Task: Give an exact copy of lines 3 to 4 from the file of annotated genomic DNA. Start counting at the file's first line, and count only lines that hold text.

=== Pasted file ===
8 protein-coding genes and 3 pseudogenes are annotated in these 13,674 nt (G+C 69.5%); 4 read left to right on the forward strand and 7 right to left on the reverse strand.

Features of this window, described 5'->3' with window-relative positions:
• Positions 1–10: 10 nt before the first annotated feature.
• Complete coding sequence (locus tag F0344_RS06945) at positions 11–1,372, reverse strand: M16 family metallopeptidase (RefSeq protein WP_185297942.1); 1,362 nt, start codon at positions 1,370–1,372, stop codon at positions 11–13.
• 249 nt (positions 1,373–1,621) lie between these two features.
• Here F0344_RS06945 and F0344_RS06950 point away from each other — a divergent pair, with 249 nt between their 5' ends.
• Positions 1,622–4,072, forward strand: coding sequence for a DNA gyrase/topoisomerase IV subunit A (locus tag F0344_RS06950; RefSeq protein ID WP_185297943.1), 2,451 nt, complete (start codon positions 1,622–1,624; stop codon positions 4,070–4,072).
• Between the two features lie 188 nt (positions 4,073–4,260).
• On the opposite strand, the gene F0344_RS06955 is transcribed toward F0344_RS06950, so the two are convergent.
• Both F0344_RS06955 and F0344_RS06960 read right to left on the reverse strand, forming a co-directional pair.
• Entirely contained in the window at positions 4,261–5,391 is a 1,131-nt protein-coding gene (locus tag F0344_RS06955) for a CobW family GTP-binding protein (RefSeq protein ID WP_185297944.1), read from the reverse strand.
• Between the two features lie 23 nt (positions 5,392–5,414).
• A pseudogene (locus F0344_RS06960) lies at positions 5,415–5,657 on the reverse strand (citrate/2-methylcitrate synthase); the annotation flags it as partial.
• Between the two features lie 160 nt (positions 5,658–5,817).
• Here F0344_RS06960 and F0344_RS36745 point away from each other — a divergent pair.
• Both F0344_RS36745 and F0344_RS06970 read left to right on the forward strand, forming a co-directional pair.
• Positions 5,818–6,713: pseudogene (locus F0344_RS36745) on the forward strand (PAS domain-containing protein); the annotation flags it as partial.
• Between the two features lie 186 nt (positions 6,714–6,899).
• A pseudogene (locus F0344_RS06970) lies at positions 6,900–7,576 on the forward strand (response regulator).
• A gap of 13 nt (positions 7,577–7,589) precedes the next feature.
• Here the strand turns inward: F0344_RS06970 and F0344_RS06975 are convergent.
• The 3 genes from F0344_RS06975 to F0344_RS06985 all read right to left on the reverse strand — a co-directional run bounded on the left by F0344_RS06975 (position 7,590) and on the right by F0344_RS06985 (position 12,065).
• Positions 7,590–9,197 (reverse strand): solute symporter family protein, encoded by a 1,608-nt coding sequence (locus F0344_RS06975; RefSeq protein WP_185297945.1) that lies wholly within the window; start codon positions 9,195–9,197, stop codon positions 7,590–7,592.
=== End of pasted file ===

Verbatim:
• Positions 1–10: 10 nt before the first annotated feature.
• Complete coding sequence (locus tag F0344_RS06945) at positions 11–1,372, reverse strand: M16 family metallopeptidase (RefSeq protein WP_185297942.1); 1,362 nt, start codon at positions 1,370–1,372, stop codon at positions 11–13.